Universal Privacy Model for Electronic Health Record Systems: Comparison
Please note this is a comparison between Version 2 by Camila Xu and Version 1 by Raza Nowrozy.

High-profile data breaches in systems such as Australia’s My Health Record (MHR) and the UK’s National Health Service (NHS) have exposed millions of records, resulting in substantial financial losses for the healthcare industry.

  • privacy
  • privacy policy
  • ontology
  • health information privacy
  • machine learning

1. Introduction

The growing adoption of Electronic Health Records (EHRs) has led to a significant increase in privacy and security concerns [1,2,3,4,5][1][2][3][4][5]. Despite the implementation of numerous privacy and security measures, patients’ privacy continues to be compromised, often due to unreliable information-sharing methods and inadequate privacy policies [1,6,7,8,9,10][1][6][7][8][9][10]. High-profile data breaches in systems such as Australia’s My Health Record (MHR) and the UK’s National Health Service (NHS) have exposed millions of records, resulting in substantial financial losses for the healthcare industry [11]. Additionally, the expanding use of Machine Learning in healthcare for diagnostics, drug discovery, and precision medicine intensifies these concerns [12,13][12][13]. To achieve high accuracy, ML models often need to rely on analyzing vast amounts of patient data, including sensitive genetic and clinical information [14,15][14][15]. The prevalent application of ML in healthcare underscores the need to address the ethical, legal, and privacy challenges associated with implementing artificially intelligent systems (AIS) such as ML, deep learning, and Natural Language Processing (NLP) algorithms.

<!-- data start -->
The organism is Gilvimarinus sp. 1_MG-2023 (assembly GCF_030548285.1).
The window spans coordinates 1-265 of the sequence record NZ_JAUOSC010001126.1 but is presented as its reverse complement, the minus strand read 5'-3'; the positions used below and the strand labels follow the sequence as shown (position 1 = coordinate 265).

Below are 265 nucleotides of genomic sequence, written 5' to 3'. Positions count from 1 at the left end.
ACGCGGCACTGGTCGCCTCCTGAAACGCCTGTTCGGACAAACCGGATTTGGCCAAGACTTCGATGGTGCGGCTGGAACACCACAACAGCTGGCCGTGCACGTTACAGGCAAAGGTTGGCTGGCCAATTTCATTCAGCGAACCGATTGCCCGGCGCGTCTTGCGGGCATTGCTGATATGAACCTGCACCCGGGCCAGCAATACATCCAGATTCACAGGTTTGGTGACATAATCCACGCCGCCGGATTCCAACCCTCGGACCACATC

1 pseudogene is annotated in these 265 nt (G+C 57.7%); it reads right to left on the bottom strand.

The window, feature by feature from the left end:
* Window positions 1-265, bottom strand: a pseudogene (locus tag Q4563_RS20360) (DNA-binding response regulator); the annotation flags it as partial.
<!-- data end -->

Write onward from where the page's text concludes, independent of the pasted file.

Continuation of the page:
Context-sensitive privacy policies play a vital role in ensuring that privacy settings and access controls are meticulously adapted to the specific circumstances surrounding data [16,17,18][16][17][18]. For example, sensitive health information may necessitate more stringent privacy controls compared to less critical data [19]. Numerous privacy policies, such as the Health Insurance Portability and Accountability Act (HIPAA), General Data Protection Regulation (GDPR), and other privacy acts, regulations, and principles [20[20][21],21], have been established to address both local and global contexts. However, despite these local and international privacy policies, existing EHR systems have experienced privacy breaches, diminishing trust in health-related IT systems [18]. Many users have opted out of systems such as Australia’s MHR system. These privacy standards tend to be generic, highlighting the need for a novel privacy model that better protects patients’ privacy in EHR settings.
Current strategies to safeguard EHRs involve systems that emphasize confidentiality, authentication, integrity, trust, verification, and authorization [22,23][22][23]. Intrusion Detection Systems (IDS) have been suggested to detect and categorize suspicious activities and security breaches [22,23][22][23]. However, these systems might still be vulnerable due to outdated repositories and potential alterations in patient data caused by malware or unauthorized access [24]. Privacy-preserving ML frameworks have been proposed as potential solutions, using techniques such as homomorphic encryption, secure multiparty computation, and differential privacy to protect sensitive patient information while preserving analytical accuracy [25,26][25][26]. Despite these advancements, there remains a need for more robust and comprehensive solutions to safeguard health information. As a result, additional research is necessary to address this gap, focusing on a secure and privacy-preserving health data-sharing framework within the EHR sector that considers all relevant stakeholders and ensures patients’ privacy.

2. Personally-Controlled EHR Systems